• The question of whether Meghan Markle's father will walk his daughter down the aisle to marry Britain's Prince Harry or attend the wedding persisted Wednesday as royal representatives remained tight-lipped on possible changes to the program. Harry's press office declined to comment on a celebrity news website's report that Thomas Markle, 73, needed a heart procedure and would not be well enough to fly to England. The uncertainty over his health and attendance at Saturday's wedding came from comments TMZ said the father made exclusively to the site. His condition has not been independently confirmed. Thomas Markle, a retired Hollywood cinematographer who lives in Mexico, told TMZ he would receive a stent and other treatment for blocked coronary arteries on Wednesday morning. Stent procedures done on a non-emergency basis typically do not require long hospital stays, but the recovery guidance likely would rule out a lengthy plane trip to England right after surgery. The bride's parents divorced when she was a child. Her mother, Doria Ragland, is traveling from Los Angeles to England for the wedding and is scheduled to ride with her daughter to St. George's Chapel on the grounds of Windsor Castle before the ceremony. Ragland is also scheduled to visit with Queen Elizabeth II and other senior royals this week. Thomas Markle also had been expected to spend the days before the wedding meeting members of his daughter's future family. The palace has not announced any alternative plans for Thomas Markle's role of accompanying his daughter through the chapel to meet the groom.
• Former Secretary of State Rex Tillerson took a veiled shot at President Donald Trump on Wednesday, warning that a growing national crisis of ethics and integrity has put American democracy at risk. In remarks to graduates of the Virginia Military Institute, Tillerson lamented assaults on facts that he said would lead to a loss of freedom if not countered. And he said that only societies able to pursue the truth and challenge alternate realities can be truly free. "When we as people, a free people, go wobbly on the truth, even on what may seem to be the most trivial of matters, we go wobbly on America," Tillerson said. "If we do not as Americans confront the crisis of ethics and integrity in our society among our leaders in both public and private sector, and regrettably at times in the nonprofit sector, then American democracy as we know it is entering its twilight years." Tillerson, who was asked to be the institute's commencement speaker before Trump fired him by tweet in mid-March after months of tension between the men, also said the U.S. can't take long-held allies for granted or deny that free trade is an engine of global growth.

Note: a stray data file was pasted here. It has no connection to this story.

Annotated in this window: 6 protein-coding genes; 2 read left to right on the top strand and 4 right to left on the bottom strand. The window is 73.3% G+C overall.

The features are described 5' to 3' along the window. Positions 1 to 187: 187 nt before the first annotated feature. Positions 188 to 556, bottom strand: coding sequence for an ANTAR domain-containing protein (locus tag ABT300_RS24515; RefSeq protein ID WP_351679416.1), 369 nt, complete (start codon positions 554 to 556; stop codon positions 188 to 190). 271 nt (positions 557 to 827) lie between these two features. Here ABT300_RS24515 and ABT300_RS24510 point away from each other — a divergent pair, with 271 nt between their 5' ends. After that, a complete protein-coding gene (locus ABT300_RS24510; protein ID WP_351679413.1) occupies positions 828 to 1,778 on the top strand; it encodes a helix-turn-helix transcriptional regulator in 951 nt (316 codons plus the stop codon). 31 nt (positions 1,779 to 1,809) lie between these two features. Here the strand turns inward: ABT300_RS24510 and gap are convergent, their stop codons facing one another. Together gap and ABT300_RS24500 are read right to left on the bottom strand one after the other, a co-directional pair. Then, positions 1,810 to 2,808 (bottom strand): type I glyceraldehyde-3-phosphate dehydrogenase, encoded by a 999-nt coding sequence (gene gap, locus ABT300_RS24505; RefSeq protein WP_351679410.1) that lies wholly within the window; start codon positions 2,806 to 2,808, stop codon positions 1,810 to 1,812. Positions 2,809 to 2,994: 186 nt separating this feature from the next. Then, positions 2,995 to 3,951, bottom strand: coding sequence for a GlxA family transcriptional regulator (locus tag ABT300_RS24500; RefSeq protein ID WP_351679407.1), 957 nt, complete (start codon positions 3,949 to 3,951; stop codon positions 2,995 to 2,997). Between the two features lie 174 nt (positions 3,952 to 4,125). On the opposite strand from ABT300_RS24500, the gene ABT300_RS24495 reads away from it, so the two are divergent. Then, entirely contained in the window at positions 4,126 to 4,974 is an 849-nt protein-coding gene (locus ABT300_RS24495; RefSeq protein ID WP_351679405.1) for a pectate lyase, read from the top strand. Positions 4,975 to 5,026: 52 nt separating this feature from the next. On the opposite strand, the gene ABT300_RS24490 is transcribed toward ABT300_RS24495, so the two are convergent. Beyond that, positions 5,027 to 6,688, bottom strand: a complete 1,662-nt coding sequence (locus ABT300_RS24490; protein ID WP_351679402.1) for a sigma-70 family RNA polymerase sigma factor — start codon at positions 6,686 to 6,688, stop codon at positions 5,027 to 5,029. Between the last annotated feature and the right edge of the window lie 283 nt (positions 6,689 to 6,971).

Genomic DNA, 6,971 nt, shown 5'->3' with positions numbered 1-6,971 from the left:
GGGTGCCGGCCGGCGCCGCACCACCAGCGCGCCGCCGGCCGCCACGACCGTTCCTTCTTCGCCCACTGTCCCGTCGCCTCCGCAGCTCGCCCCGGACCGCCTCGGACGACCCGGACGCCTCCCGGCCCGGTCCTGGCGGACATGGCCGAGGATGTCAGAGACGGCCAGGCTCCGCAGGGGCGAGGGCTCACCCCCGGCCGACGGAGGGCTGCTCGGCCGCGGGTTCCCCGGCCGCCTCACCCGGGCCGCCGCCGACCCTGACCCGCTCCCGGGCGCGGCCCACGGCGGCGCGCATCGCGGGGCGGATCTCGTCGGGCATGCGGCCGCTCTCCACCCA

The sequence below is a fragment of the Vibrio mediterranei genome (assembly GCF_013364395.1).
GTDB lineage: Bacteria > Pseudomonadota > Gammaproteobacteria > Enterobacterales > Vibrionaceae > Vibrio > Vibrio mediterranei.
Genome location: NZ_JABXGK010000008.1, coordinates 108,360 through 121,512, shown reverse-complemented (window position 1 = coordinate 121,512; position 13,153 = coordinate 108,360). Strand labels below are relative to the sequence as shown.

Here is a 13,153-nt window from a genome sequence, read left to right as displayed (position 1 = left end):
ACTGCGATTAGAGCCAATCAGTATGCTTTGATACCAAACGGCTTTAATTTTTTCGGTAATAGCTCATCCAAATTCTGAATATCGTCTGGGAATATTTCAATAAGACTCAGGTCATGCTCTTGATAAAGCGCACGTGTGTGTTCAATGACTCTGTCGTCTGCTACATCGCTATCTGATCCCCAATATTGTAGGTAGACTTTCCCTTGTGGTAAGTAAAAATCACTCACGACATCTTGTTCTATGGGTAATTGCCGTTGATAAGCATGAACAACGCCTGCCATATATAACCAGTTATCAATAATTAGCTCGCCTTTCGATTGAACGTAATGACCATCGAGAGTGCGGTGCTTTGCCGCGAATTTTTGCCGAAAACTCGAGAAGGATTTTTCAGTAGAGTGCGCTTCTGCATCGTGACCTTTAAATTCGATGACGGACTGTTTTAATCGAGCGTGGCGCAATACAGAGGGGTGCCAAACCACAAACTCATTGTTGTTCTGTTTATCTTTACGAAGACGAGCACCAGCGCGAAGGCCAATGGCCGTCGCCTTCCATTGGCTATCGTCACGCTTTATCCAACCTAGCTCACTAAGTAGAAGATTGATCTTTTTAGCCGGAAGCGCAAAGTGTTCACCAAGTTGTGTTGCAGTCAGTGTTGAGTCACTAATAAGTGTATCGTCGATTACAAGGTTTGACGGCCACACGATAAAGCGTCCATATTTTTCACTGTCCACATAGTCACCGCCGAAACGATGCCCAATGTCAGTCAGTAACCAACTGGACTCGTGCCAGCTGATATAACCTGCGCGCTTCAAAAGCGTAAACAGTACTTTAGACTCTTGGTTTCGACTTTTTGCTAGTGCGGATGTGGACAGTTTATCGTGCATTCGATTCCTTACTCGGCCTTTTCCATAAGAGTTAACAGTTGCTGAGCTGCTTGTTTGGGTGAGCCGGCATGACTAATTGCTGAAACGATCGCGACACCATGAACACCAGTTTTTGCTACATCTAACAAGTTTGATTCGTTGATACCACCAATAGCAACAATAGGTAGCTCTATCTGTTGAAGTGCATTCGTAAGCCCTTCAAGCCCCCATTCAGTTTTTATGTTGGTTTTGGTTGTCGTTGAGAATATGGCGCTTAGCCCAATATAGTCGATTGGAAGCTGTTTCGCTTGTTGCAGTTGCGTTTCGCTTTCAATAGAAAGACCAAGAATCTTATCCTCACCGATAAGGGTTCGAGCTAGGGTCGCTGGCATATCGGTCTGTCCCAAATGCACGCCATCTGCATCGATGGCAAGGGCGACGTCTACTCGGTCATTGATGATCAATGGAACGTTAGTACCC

A Section on 05/17/2018
Print Headline: Names and faces